• University of Cape Town, Southern Africa
  • University of Dar es Salaam, Tanzania (Eastern Africa)
  • University of Ibadan, Nigeria (Anglophone, Western Africa)
  • University of Yaoundé II, Cameroon (Francophone Africa)

Non-Host Degree-awarding universities (DAUs): These are the additional universities that upon admitting students, send them to the regional host universities to take core courses and thereafter to a central facility-the Joint Facility for Electives (JFE) – to take elective courses, organize the supervision and production of student PhD theses and award the degrees to successful students. The major difference between host and non-host DAUs is that the former teach core courses and conduct comprehensive examinations, which functions the latter do not perform. All the 8 DAUs award PhD degrees to students who will fulfill the agreed requirements. These are:-

  • University of Witwatersrand, Southern Africa)
  • University of Nairobi, Kenya (Eastern Africa)
  • University of Benin, Nigeria (Western Africa)
  • Université Félix Houphouët-Boigny, Cote D’Ivoire (Francophone Africa)


CPP Academic Activities

1.Intensive Course Work

The primary aim of the first year of the AERC Collaborative PhD Programme is to push the students further toward the contemporary intellectual frontiers of knowledge through a series of intensive courses taught by African scholars and leading international experts. These courses are in the three core fields (Microeconomics, Macroeconomics and Quantitative Methods). The second academic year features the intensive teaching of the elective courses at a Joint Facility for Electives (JFE) by African scholars and leading international experts.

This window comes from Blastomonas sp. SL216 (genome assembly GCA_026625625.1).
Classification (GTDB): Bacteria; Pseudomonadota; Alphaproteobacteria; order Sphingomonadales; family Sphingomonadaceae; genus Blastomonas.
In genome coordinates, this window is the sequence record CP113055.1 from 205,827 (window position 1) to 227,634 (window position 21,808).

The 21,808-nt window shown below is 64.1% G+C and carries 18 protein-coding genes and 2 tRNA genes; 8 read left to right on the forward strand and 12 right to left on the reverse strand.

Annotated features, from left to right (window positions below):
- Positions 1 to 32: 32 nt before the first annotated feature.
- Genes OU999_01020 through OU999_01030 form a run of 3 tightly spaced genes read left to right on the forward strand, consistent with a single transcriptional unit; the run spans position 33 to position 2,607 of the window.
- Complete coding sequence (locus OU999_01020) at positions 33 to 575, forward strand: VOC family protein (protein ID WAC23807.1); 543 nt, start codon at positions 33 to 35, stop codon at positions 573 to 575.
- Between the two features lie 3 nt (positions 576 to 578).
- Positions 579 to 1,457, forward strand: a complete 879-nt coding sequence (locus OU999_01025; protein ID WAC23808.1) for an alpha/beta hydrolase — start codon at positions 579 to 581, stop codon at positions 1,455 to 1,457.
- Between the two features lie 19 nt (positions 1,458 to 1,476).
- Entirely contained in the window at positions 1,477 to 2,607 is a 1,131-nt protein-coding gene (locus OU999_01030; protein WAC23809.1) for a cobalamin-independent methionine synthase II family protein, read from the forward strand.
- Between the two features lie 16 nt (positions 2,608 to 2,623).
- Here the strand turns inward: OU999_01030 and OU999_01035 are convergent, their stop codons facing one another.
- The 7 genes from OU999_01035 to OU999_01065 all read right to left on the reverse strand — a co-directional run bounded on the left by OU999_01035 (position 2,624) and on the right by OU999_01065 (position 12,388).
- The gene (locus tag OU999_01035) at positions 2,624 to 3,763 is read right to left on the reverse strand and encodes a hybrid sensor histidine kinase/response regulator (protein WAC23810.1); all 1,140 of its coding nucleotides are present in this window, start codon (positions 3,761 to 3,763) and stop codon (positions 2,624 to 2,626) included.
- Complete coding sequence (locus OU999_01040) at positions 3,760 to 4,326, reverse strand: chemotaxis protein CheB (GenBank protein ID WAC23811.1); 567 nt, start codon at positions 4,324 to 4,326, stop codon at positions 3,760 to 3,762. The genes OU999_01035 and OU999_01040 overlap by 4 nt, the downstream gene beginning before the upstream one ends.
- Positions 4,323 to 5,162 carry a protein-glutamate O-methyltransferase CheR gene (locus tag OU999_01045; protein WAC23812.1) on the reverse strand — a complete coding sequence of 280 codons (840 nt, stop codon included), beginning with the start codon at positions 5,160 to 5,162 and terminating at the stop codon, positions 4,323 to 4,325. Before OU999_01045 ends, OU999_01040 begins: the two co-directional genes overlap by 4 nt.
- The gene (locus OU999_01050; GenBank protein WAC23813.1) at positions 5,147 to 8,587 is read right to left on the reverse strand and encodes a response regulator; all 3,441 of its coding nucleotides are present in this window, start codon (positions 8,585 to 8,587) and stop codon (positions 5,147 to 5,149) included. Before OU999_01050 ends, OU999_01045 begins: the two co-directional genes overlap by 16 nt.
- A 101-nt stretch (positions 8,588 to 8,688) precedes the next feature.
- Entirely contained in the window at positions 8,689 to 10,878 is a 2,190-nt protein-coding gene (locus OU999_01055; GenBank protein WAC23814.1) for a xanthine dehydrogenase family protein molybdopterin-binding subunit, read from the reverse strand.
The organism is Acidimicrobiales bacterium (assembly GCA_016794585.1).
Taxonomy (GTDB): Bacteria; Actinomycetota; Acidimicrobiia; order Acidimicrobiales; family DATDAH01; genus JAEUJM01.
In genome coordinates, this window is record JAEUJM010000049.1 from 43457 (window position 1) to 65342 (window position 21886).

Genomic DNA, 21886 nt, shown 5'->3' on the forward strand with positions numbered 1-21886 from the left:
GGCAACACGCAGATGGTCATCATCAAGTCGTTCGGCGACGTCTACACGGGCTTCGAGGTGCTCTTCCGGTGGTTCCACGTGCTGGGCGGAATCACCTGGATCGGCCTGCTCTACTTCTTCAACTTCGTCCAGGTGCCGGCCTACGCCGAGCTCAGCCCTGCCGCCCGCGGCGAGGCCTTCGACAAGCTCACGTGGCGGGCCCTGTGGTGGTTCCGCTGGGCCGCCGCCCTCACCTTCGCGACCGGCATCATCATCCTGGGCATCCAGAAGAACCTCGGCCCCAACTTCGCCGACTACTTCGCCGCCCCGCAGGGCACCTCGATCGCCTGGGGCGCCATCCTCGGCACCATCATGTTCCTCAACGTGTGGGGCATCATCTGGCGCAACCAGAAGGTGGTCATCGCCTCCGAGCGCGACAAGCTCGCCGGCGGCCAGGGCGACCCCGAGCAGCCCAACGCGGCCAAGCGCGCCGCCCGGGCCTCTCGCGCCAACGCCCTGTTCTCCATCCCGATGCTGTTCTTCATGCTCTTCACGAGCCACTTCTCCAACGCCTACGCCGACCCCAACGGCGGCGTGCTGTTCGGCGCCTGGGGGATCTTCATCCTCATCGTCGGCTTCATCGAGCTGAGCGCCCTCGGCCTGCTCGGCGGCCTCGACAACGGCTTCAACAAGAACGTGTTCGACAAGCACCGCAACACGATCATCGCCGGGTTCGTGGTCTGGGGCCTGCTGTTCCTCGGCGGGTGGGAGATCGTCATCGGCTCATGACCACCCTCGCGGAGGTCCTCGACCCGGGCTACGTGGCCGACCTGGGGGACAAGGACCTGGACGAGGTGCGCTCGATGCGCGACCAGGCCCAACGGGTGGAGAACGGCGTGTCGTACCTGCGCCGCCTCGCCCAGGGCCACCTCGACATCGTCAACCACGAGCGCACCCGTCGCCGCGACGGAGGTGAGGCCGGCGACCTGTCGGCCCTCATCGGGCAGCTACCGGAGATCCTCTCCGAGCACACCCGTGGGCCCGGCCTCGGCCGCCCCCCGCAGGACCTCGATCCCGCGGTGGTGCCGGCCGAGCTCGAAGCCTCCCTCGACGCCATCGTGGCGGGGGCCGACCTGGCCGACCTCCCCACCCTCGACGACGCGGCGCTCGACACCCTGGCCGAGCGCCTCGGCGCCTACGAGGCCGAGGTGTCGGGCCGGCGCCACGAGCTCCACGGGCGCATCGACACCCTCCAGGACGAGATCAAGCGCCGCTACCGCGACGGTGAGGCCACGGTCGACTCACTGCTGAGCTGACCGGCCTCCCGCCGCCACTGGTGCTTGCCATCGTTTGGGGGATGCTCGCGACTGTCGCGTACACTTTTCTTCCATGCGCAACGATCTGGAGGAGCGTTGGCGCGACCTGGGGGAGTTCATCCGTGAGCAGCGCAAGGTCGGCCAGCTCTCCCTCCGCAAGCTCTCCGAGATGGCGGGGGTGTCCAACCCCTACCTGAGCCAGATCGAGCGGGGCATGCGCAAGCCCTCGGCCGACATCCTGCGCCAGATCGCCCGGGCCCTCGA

Upon successfully completing core courses at the host-DAUs, all students gather at a common facility - the Joint Facility for Electives based in Nairobi, Kenya, for intensive teaching of elective courses by internationally competitively sourced team of experts for a period of 16 weeks (July to October). Each course is divided into two semesters of eight weeks each taught by two different lecturers per subject. Each semester is a complete course in itself with a final examination held at the end of the session. Students select two fields of specializations from among the following approved eleven elective courses:

List of Approved CPP Elective Courses   

  • Agricultural Economics
  • Industrial Economics 
  • Development Economics
  • International Economics 
  • Econometrics
  • Labour Economics 
  • Environmental Economics
  • Monetary Economics
  • Financial Economics
  • Public Sector Economics
  • Health Economics

The JFE provides a serene learning environment that is well equipped with a computer laboratory and a Library that is stocked with reference books and journal articles for all the elective courses. All computers are connected to the internet, which allows access to online academic and research databases as well as online journal facilities.

Joint regular CMAP/CPP weekly seminar series play a central role in the life and academic discourse of the JFE, whereby presentations are made by the visiting lecturers and also by CPP students. The seminars provide an avenue through which students are initiated and guided in the practical science and art of writing and presenting of academic papers through a "learning-by-doing" approach.